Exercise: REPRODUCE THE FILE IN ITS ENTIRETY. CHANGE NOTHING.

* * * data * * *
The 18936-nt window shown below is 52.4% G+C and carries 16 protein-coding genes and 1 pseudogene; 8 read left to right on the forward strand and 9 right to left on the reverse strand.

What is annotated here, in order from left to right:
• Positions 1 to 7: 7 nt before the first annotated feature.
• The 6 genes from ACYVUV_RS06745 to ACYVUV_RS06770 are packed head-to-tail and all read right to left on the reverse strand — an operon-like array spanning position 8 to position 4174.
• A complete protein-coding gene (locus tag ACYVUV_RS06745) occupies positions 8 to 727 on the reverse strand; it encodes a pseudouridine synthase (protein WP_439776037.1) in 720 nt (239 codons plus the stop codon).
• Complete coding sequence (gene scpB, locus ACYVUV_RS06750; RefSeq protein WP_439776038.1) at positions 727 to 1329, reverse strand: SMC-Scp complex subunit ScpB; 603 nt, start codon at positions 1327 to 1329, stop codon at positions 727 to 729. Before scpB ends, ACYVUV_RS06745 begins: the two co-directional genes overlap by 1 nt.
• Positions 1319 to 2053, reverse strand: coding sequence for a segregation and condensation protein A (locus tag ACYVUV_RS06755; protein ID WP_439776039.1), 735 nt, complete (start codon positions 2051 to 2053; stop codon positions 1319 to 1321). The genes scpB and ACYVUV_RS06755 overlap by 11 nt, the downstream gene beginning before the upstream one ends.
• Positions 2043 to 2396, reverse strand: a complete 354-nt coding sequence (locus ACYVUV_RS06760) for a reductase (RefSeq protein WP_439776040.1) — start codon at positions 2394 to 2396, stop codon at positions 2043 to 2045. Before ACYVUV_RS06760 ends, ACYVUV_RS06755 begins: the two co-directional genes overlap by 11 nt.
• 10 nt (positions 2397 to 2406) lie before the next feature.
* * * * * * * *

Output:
The 18936-nt window shown below is 52.4% G+C and carries 16 protein-coding genes and 1 pseudogene; 8 read left to right on the forward strand and 9 right to left on the reverse strand.

What is annotated here, in order from left to right:
• Positions 1 to 7: 7 nt before the first annotated feature.
• The 6 genes from ACYVUV_RS06745 to ACYVUV_RS06770 are packed head-to-tail and all read right to left on the reverse strand — an operon-like array spanning position 8 to position 4174.
• A complete protein-coding gene (locus tag ACYVUV_RS06745) occupies positions 8 to 727 on the reverse strand; it encodes a pseudouridine synthase (protein WP_439776037.1) in 720 nt (239 codons plus the stop codon).
• Complete coding sequence (gene scpB, locus ACYVUV_RS06750; RefSeq protein WP_439776038.1) at positions 727 to 1329, reverse strand: SMC-Scp complex subunit ScpB; 603 nt, start codon at positions 1327 to 1329, stop codon at positions 727 to 729. Before scpB ends, ACYVUV_RS06745 begins: the two co-directional genes overlap by 1 nt.
• Positions 1319 to 2053, reverse strand: coding sequence for a segregation and condensation protein A (locus tag ACYVUV_RS06755; protein ID WP_439776039.1), 735 nt, complete (start codon positions 2051 to 2053; stop codon positions 1319 to 1321). The genes scpB and ACYVUV_RS06755 overlap by 11 nt, the downstream gene beginning before the upstream one ends.
• Positions 2043 to 2396, reverse strand: a complete 354-nt coding sequence (locus ACYVUV_RS06760) for a reductase (RefSeq protein WP_439776040.1) — start codon at positions 2394 to 2396, stop codon at positions 2043 to 2045. Before ACYVUV_RS06760 ends, ACYVUV_RS06755 begins: the two co-directional genes overlap by 11 nt.
• 10 nt (positions 2397 to 2406) lie before the next feature.